Motherless Brooklyn review

Edward Norton’s adaptation of Jonathan Lethem‘s novel took over twenty years to bring to the screen. But while delays like this are traditionally to a film’s detriment, it actually works in favor of Motherless Brooklyn. The distance allowed by this time in development leads to a movie that is likely significantly more mature and thematically rich than what Norton would have made in 1999.

As I suspected (and Norton confirmed in the film’s press conference at NYFF), the initial draw he felt to the material had to do with the actorly challenge of portraying a private investigator with Tourette’s syndrome. The role of Lionel Essrog represents the kind of bauble designed to appeal to an actor’s vanity, a character racked with internal conflict that manifests in a physical way. If the film existed as little more than an apparatus to prop up this showy performance, it would have clouded out the real metaphorical value of Lionel as he slowly pulls back the veil on corruption in 1950s New York City.

As it plays now, Norton’s performance represents one of the least interesting parts of Motherless Brooklyn. It’s a bit of a nerve-wracking high-wire act watching an able-bodied actor attempt to replicate a disability – it only requires one mistake to push a film into the territory of Simple Jack, the parodic failed Oscar bait title from Ben Stiller’s Tropic Thunder. Judging by some crowd reactions at my screening, some seemed to feel the film goes there. If anything, Norton plays Lionel a bit like The Narrator at the end of Fight Club, a bit jittery and disoriented by an unknown force wreaking havoc inside his mind.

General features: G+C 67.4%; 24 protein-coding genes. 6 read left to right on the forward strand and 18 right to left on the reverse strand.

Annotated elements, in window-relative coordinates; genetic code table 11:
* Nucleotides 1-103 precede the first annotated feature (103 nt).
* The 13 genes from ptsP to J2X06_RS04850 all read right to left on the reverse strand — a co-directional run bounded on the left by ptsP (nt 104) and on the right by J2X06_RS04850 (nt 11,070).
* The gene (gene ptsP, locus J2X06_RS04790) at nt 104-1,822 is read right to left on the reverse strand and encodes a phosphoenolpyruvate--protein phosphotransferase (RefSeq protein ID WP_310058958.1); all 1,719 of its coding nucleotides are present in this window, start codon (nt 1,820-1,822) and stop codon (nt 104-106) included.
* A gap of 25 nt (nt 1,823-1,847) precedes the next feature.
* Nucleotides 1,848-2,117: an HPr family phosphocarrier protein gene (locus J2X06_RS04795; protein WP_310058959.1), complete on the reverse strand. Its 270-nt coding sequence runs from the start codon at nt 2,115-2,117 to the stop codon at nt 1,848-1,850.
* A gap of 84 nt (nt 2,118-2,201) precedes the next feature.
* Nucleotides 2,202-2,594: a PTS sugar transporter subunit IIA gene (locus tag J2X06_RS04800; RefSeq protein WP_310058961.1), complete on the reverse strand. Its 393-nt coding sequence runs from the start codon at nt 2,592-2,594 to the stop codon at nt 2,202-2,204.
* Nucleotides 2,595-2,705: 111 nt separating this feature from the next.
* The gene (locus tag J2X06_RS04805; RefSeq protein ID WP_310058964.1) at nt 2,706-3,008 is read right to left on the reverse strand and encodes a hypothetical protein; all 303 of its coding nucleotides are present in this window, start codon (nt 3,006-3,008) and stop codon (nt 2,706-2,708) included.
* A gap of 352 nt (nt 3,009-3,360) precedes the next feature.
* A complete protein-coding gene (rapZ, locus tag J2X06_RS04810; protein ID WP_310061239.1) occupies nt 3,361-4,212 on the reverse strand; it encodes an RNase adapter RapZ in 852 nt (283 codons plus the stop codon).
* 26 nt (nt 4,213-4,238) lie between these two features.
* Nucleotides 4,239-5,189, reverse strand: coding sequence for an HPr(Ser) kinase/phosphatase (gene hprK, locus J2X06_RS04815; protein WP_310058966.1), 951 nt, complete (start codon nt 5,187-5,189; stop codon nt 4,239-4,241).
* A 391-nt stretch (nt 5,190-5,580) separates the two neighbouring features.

Norton the actor proves less of an attraction in Motherless Brooklyn than Norton the director and writer. (A counterintuitive takeaway, I must admit – although I do adore his directorial debut, Keeping the Faith, and stop to watch it every time it’s playing on cable.) His film makes for a somber, plaintive, and clever twist on the film noir. Taking significant liberties with Lethem’s novel, beginning with changing the setting to mid-century America, Norton frames Lionel’s gumshoe exploits within a wistfulness for a city – and country – lost.

The inevitable point of comparison for the film is Chinatown. Both stories follow private eyes whose investigations turn from a casual incursion into a complete unraveling of endemic corruption. To state the obvious, Motherless Brooklyn is not quite at the level of the seminal classic that Roman Polanski made in 1974. Lionel’s discursive journey from sniffing out the circumstances surrounding his boss’s death into the dark heart of the local politics of segregation and stratification, while fascinating, simply cannot compare to Robert Towne’s airtight Chinatown script. Norton is never short on ideas and intrigue, but his adaptation tends to lumber along in fits and starts rather than building consistent momentum.